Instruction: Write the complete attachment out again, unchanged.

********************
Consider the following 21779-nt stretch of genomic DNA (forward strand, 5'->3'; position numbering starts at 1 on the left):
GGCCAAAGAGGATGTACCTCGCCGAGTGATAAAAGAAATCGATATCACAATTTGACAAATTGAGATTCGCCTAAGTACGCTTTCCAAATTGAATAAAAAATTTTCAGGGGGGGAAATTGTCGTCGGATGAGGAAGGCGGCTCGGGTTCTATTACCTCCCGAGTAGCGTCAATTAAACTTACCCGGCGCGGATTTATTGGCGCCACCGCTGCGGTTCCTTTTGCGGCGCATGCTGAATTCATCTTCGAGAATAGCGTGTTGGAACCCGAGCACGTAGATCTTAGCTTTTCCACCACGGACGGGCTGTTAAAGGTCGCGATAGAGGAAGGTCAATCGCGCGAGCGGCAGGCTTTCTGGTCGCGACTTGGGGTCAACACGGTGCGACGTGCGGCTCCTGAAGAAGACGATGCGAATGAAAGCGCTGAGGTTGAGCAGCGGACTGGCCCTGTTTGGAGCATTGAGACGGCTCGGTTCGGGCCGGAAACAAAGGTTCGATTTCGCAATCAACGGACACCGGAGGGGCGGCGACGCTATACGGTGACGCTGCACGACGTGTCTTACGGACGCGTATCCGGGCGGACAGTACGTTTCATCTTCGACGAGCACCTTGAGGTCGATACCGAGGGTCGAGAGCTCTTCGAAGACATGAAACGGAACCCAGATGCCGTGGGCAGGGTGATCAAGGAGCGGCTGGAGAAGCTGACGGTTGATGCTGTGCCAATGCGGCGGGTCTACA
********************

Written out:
Consider the following 21779-nt stretch of genomic DNA (forward strand, 5'->3'; position numbering starts at 1 on the left):
GGCCAAAGAGGATGTACCTCGCCGAGTGATAAAAGAAATCGATATCACAATTTGACAAATTGAGATTCGCCTAAGTACGCTTTCCAAATTGAATAAAAAATTTTCAGGGGGGGAAATTGTCGTCGGATGAGGAAGGCGGCTCGGGTTCTATTACCTCCCGAGTAGCGTCAATTAAACTTACCCGGCGCGGATTTATTGGCGCCACCGCTGCGGTTCCTTTTGCGGCGCATGCTGAATTCATCTTCGAGAATAGCGTGTTGGAACCCGAGCACGTAGATCTTAGCTTTTCCACCACGGACGGGCTGTTAAAGGTCGCGATAGAGGAAGGTCAATCGCGCGAGCGGCAGGCTTTCTGGTCGCGACTTGGGGTCAACACGGTGCGACGTGCGGCTCCTGAAGAAGACGATGCGAATGAAAGCGCTGAGGTTGAGCAGCGGACTGGCCCTGTTTGGAGCATTGAGACGGCTCGGTTCGGGCCGGAAACAAAGGTTCGATTTCGCAATCAACGGACACCGGAGGGGCGGCGACGCTATACGGTGACGCTGCACGACGTGTCTTACGGACGCGTATCCGGGCGGACAGTACGTTTCATCTTCGACGAGCACCTTGAGGTCGATACCGAGGGTCGAGAGCTCTTCGAAGACATGAAACGGAACCCAGATGCCGTGGGCAGGGTGATCAAGGAGCGGCTGGAGAAGCTGACGGTTGATGCTGTGCCAATGCGGCGGGTCTACA